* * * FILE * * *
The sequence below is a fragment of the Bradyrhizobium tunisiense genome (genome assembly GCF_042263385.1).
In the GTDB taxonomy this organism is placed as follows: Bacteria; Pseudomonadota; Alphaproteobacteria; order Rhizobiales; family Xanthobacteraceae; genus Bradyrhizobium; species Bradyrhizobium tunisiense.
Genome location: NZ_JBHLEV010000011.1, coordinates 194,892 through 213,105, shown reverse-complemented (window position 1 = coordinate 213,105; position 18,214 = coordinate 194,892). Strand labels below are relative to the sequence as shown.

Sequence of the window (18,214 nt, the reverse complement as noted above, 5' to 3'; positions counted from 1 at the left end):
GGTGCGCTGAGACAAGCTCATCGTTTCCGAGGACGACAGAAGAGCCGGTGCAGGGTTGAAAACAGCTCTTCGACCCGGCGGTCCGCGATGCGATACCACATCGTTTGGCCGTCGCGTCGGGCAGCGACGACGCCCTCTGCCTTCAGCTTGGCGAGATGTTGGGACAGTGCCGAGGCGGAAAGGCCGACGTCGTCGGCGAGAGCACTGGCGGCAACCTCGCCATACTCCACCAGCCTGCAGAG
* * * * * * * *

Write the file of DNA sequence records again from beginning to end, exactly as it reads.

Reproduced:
The sequence below is a fragment of the Bradyrhizobium tunisiense genome (genome assembly GCF_042263385.1).
In the GTDB taxonomy this organism is placed as follows: Bacteria; Pseudomonadota; Alphaproteobacteria; order Rhizobiales; family Xanthobacteraceae; genus Bradyrhizobium; species Bradyrhizobium tunisiense.
Genome location: NZ_JBHLEV010000011.1, coordinates 194,892 through 213,105, shown reverse-complemented (window position 1 = coordinate 213,105; position 18,214 = coordinate 194,892). Strand labels below are relative to the sequence as shown.

Sequence of the window (18,214 nt, the reverse complement as noted above, 5' to 3'; positions counted from 1 at the left end):
GGTGCGCTGAGACAAGCTCATCGTTTCCGAGGACGACAGAAGAGCCGGTGCAGGGTTGAAAACAGCTCTTCGACCCGGCGGTCCGCGATGCGATACCACATCGTTTGGCCGTCGCGTCGGGCAGCGACGACGCCCTCTGCCTTCAGCTTGGCGAGATGTTGGGACAGTGCCGAGGCGGAAAGGCCGACGTCGTCGGCGAGAGCACTGGCGGCAACCTCGCCATACTCCACCAGCCTGCAGAG